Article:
He's articulating, in his head, a funny, disarming, irreverent (but moving) speech that everyone will remember for years and years. He's listing the people he will thank, not a rambling run-through list of agents and whatnot, but a heartfelt tribute to the people who've meant so much to him. He's imagining the slow smile at the podium when he first gets there, after the presenter has shuffled off, and he's thinking of that whimsical shrug he'll produce for the cameras. And he's imagining that inevitable shock-laugh from the audience that follows. But even in his fantasy, he catches himself he doesn't want to come across as just a comedian here, for God's sake. He's thinking about some emotional thing that will probably erupt from him then, maybe not tears, exactly, but a hoarse voice, or a composure-blocked moment that everyone will recognize as true and honest. And he knows he'll take a pause after his speech, he'll stand there, at the podium, with a dazed smile, for just a moment, a perfectly timed moment, and then he'll give a tiny salute. And then he'll exit.

Sometimes, the illusion is so intoxicating and transporting that you'll actually catch your friend mouthing a few words to himself before he realizes what he's doing, and then he'll snap to attention, back to the real world, startled and embarrassed in case anyone has caught him in his fantasy. And I have, of course, but at least I'll have the decency to pretend that I didn't, so I'll hide my eyes and leave him there, a million miles from everybody in the room.

It's an aching moment to witness, bittersweet and understandable and yet ridiculous, and whenever I see it I always feel a swelling of. . . well, I'm not sure what. Sometimes you'll see people do something that makes you feel so empathetic for, not them really, but for humanity itself; for our species, for all of us, that we have such incredible capacities for absurdity and grace and childishness and foolishness and wonder. I should point out that most of my friends that I've seen indulge in this fantasy aren't bright-eyed youths or twenty-somethings that still hold on to the notion that they're going to "make it" out there in Hollywood, on Broadway. Nope. These are folks in the late 30s-middle age demo, people that know that they're not going to be chasing Bruce Willis in a helicopter anytime soon. But still, they can't let that fantasy go. No matter how stupid, far-fetched, half-assed it may be.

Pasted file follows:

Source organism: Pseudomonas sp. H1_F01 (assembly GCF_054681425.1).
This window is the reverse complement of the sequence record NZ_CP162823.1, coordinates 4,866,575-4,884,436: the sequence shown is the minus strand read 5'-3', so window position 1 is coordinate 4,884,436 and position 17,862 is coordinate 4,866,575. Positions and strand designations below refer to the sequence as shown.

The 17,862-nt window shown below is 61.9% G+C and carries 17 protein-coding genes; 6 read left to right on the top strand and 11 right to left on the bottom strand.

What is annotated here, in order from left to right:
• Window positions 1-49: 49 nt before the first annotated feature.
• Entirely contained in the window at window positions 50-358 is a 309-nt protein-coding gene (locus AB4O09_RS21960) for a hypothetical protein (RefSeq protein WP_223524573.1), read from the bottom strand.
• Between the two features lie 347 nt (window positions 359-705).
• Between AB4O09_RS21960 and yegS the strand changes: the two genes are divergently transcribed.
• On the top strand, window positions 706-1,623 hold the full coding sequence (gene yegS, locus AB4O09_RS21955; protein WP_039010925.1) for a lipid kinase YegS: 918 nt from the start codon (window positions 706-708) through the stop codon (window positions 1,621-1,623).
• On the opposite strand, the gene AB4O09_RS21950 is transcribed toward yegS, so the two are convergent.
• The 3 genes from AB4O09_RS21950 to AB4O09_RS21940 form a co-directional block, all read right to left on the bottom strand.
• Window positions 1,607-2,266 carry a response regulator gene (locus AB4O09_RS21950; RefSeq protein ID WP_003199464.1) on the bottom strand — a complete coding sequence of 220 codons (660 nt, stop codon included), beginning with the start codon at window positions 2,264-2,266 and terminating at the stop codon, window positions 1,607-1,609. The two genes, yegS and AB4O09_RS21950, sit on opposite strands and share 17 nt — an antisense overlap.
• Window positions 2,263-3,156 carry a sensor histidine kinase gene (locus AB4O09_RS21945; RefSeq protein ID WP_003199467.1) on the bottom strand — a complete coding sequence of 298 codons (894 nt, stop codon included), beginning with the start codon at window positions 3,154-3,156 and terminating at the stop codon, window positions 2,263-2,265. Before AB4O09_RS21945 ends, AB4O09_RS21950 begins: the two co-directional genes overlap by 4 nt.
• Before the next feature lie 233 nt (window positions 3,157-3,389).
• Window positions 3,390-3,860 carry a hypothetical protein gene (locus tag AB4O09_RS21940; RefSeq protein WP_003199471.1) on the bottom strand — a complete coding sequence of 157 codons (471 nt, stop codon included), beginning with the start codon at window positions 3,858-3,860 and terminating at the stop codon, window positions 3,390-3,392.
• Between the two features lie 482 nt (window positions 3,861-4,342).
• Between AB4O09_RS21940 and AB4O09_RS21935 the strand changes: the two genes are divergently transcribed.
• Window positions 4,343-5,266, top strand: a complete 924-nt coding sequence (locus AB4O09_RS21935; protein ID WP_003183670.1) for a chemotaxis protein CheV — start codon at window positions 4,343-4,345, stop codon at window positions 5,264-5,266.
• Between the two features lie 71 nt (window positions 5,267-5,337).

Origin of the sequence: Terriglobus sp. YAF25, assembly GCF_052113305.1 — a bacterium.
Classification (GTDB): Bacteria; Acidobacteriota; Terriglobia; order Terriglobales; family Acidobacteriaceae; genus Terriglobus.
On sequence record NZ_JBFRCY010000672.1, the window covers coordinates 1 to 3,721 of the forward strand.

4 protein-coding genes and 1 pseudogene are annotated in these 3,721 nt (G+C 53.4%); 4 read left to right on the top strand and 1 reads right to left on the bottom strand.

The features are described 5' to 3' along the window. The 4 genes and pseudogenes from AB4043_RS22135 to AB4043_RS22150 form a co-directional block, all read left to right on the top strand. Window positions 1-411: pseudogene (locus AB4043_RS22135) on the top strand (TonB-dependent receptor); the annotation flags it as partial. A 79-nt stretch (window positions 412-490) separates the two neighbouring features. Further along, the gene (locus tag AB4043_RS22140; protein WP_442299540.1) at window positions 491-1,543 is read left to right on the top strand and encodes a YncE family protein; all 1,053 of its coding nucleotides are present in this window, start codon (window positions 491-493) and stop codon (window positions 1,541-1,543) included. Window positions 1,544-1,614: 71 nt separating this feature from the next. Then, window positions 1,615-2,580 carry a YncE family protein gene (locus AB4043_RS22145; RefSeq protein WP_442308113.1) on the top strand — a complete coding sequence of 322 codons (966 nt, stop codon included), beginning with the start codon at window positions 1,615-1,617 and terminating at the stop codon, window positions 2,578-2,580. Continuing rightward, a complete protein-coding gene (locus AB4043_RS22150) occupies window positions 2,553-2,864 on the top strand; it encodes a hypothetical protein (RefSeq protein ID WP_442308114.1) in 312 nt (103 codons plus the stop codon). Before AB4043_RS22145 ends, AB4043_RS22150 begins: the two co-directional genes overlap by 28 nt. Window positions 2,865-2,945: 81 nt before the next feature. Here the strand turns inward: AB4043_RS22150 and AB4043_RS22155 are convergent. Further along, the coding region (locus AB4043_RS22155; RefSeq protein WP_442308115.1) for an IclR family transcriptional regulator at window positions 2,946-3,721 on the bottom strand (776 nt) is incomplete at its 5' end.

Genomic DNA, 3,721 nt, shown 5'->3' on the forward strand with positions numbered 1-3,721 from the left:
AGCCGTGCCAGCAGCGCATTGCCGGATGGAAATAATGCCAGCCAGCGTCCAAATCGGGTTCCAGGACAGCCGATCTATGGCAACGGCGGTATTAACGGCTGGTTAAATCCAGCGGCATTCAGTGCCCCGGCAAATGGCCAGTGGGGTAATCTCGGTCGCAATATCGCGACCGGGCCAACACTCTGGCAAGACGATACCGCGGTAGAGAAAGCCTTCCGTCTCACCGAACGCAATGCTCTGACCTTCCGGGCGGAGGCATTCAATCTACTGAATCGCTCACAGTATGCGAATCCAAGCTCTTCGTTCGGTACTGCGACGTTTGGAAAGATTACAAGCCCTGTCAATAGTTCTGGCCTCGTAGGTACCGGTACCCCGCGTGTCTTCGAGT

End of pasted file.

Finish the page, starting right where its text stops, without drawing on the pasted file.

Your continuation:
And yes, in answer to your question: Of course. Yes, obviously. I've made that Oscar-winning speech to myself, ten, twenty, a hundred times. The last one was a real corker, too, I kissed Halle Berry and shook hands with Daniel Day-Lewis and waved a little half-wave as I walked off with Kevin Spacey and Emma Thompson. One helluva night.

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©2018 Fort Wayne Reader. All rights Reserved.